Peanut Production

The Post/New MY 2015/16 (September to August) peanut production is forecast at 104,000 MT with harvested area, assuming normal weather conditions, estimated at 60,000 ha. Reportedly, peanut producers are experiencing favorable growing conditions in MY 2014/15 and should increase slightly or at least maintain similar planted area and production to levels consistent with the long-term average for the past few years. This assumes that enough moisture is available for next summer's planting and that market prices remain attractive. Industry sources stated that peanut production has remained relatively stagnant over in the last few years due to several factors, including lack of seed for planting and lack of a specific support program from SAGARPA for peanut growers. Moreover, growers have little or no access to financial credit or much needed peanut processing equipment. Private sources noted that another factor that has held back peanut planted area is that Mexican peanut growers cannot effectively compete against better quality imported U.S. peanuts.

The Post/New peanut production area estimate for MY 2014/15 has been revised slightly upward from USDA/Official estimates, based on SAGARPA's updated information and reflecting slightly greater planted and harvested areas than previously estimated. It should be noted that SAGARPA publishes official peanut production data just once a year. The spring/summer peanut crop cycle is planted from March to April and the fall/winter crop cycle is planted from September to October. Approximately 85 percent of total peanut production continues to take place in seven Mexican states: Sinaloa, Chihuahua, Chiapas, Puebla, Oaxaca, Guerrero, and San Luis Potosi.

Weather, given that 98 percent of Mexico's peanut area is grown on dry land (versus irrigated), continues to be the predominant crop factor. As in the past, the 2014 spring/summer crop cycle is expected to account for approximately 96 percent of total production.

Rapeseed Production

The Post/New MY 2015/16 rapeseed production is forecast to remain unchanged at only 2,000 MT. Both official and private sources reiterated that there are still problems that limit the production of rapeseed (canola) in Mexico, such as the lack of:

  • Domestic seeds with high yields
  • Proper equipment, including suitable planters and harvesters
  • Training and technical assistance
  • Favorable climate conditions in Mexico's oilseed producing regions

Post's total rapeseed production estimate and planted and harvested areas for MY 2013/14 and MY 2014/15 have been revised upward from USDA/Official estimates due to more complete data from SAGARPA.

OILSEEDS CONSUMPTION

The Post/New MY 2015/16 total oilseed consumption forecast is 6.2 MMT, a 3 percent increase from the revised previous marketing year forecast. This increase in domestic demand is attributed to expected economic growth in Mexico. According to private analysts, growth prospects for Mexico remain fairly positive despite the persistent downside risks to the 2015 outlook. Recently, lower oil prices prompted the Mexican government to announce a series of budget cuts, which are equivalent to 0.7 percent of GDP. However, these private analysts expect that the cuts will have only a marginal impact on growth. Analysts have lowered their 2015 GDP growth forecast by 0.2 percent. Private analysts expect the Mexican economy to expand approximately 3 percent in 2015, while for 2016 they forecast a 3.5 percent expansion.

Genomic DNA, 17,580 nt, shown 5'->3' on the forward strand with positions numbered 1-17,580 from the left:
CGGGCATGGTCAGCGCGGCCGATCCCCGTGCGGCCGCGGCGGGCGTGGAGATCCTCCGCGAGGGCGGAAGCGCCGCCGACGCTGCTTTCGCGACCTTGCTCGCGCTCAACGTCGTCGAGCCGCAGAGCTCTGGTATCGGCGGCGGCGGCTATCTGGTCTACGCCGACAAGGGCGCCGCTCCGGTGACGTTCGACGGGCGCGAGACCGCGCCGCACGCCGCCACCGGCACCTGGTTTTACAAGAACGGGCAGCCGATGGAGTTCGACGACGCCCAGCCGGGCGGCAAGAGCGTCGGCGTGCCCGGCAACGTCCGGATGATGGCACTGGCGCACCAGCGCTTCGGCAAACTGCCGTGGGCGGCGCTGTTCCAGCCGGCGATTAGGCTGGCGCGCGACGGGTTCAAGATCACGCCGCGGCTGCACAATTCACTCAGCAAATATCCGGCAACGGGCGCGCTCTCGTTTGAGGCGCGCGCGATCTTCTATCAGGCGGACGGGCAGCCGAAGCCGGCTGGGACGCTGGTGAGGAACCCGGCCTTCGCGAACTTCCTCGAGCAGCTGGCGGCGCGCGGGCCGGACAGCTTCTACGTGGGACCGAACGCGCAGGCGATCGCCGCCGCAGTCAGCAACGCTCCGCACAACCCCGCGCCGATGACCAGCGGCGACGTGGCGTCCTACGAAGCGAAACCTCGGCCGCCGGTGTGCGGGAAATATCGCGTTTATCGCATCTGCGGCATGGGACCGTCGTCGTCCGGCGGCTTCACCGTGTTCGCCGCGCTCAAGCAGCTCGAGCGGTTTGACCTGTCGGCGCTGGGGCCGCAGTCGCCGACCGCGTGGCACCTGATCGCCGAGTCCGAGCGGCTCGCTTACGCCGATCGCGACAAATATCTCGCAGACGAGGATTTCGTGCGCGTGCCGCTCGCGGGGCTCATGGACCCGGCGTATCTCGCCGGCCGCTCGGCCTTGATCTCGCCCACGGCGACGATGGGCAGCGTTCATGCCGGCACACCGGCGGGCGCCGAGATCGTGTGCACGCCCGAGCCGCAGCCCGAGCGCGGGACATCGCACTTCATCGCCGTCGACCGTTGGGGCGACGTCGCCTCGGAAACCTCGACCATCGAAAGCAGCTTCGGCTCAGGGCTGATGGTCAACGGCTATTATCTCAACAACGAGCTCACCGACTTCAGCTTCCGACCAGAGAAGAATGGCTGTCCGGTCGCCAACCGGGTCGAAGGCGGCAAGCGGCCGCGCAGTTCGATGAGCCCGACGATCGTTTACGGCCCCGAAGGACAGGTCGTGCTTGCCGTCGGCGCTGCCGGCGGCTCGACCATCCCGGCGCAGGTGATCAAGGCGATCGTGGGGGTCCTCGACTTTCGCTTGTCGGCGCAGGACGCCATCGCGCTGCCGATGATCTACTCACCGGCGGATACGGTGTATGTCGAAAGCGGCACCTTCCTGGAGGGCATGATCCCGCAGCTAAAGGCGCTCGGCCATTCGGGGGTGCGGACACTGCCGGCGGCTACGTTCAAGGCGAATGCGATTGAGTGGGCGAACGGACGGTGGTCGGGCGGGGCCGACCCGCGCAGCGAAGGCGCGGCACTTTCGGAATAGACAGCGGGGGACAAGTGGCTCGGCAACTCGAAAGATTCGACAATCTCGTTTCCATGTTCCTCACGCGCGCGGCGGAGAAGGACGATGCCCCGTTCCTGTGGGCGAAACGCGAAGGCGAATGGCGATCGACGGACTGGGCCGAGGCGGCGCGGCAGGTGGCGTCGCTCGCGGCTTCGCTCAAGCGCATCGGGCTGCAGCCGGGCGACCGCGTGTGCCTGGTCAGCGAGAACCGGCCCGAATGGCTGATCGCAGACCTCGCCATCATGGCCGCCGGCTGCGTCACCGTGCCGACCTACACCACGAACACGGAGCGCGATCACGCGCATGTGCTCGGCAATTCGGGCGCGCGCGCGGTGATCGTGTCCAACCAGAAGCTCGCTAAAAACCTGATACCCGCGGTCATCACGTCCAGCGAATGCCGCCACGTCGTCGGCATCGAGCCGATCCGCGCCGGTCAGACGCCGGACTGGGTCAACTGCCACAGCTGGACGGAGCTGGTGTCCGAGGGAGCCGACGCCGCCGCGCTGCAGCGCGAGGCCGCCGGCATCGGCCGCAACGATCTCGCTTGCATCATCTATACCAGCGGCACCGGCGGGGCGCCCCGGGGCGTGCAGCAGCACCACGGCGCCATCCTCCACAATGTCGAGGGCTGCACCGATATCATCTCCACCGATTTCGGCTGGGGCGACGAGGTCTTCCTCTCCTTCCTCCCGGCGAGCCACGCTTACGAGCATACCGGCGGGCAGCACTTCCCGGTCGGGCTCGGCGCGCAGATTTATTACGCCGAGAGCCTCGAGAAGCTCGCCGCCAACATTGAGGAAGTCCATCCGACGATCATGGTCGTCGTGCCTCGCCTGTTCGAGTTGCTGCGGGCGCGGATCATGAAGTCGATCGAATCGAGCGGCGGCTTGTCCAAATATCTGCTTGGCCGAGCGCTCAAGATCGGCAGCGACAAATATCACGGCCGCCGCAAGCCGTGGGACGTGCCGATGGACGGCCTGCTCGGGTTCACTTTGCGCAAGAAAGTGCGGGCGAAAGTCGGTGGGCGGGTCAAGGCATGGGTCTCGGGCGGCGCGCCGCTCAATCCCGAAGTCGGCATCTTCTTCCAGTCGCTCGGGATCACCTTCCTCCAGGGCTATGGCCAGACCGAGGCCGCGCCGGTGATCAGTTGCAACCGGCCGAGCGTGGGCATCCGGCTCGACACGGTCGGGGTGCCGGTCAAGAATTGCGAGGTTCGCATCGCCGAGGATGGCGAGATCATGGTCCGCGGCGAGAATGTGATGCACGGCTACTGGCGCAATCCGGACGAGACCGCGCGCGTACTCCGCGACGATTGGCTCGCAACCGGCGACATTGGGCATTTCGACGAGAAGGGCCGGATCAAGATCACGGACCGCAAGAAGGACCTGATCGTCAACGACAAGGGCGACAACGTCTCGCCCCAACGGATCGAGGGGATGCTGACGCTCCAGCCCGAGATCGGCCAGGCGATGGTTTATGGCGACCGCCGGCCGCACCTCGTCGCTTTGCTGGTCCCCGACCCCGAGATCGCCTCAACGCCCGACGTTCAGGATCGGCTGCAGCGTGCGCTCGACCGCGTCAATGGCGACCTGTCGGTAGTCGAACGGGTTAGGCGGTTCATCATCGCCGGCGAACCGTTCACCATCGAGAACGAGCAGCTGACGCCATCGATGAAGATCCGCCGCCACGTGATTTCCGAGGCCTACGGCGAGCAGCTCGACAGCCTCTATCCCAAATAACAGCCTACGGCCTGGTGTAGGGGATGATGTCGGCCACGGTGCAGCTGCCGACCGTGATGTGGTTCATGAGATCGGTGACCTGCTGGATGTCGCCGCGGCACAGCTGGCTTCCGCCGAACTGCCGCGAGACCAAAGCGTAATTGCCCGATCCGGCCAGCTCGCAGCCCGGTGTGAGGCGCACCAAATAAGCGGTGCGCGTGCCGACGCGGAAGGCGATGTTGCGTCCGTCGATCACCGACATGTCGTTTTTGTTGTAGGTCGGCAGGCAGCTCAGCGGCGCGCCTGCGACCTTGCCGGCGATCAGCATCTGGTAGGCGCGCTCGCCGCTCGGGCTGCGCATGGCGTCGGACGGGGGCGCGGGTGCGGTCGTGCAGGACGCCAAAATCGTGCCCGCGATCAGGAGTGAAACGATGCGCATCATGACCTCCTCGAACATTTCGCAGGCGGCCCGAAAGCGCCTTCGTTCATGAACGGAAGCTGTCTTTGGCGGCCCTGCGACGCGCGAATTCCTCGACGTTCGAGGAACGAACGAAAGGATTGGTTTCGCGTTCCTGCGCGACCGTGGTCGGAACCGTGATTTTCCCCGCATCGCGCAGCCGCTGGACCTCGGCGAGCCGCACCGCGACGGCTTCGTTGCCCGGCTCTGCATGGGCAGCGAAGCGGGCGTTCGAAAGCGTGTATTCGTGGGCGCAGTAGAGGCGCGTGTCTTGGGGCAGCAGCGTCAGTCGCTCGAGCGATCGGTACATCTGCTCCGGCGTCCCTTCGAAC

Based on this macro-economic prediction, consumer purchasing power could increase slightly. This bodes well as Mexican consumers will be more likely to increase their consumption of products containing vegetables oils, such as soybean and canola oils. Moreover, the expected rise in crushing is supported by the growing demand for healthy edible oils, mainly in the cooking oil segment. Industry sources indicated that it's primarily the integrated companies that have crushing facilities, refined vegetable oils, and service different market segments. These are the companies most likely to increase investments in their facilities. Similarly, these sources estimate that Mexico will remain a net importer of oilseeds in the foreseeable future, and the United States will continue to be the principal supplier.

MY 2013/14 and MY 2014/15 total oilseeds demand was revised upward from USDA/Official estimates based on industry sources.

Soybean Consumption

Soybean consumption is expected to increase by 150,000 MT in MY 2015/16 to 4.4 MMT because of increased feed demand, stronger processor demand, and population growth (1.2 percent). For example, according to the animal feed compound industry, this sector expects to grow 2.8 percent in 2015. The poultry sector 2015 outlook is especially optimistic. This sector continues to be the major consumer of oilseed meal, especially soybean meal.

Peanut Consumption

Peanut consumption is forecast to increase slightly to 254,000 MT for MY 2015/16 as the snack food market is expected to continue growing. Approximately 98 percent of total peanut consumption continues to be in the snack food market, and of this total nearly 10 percent is consumed as in-shell peanuts, which are sold as seasonal treats (e.g. at Christmas) and stuffed into traditional piñatas. Private sources pointed out that despite the new 5 percent tax passed at beginning of 2014 as part of the Fiscal Reform proposed by the Mexican President and approved by the Congress, Mexican peanut consumption has continued growing. One of the main arguments for this increase is the fact that consumers look for tasty, affordable and convenient products that are considered more as an impulse purchase.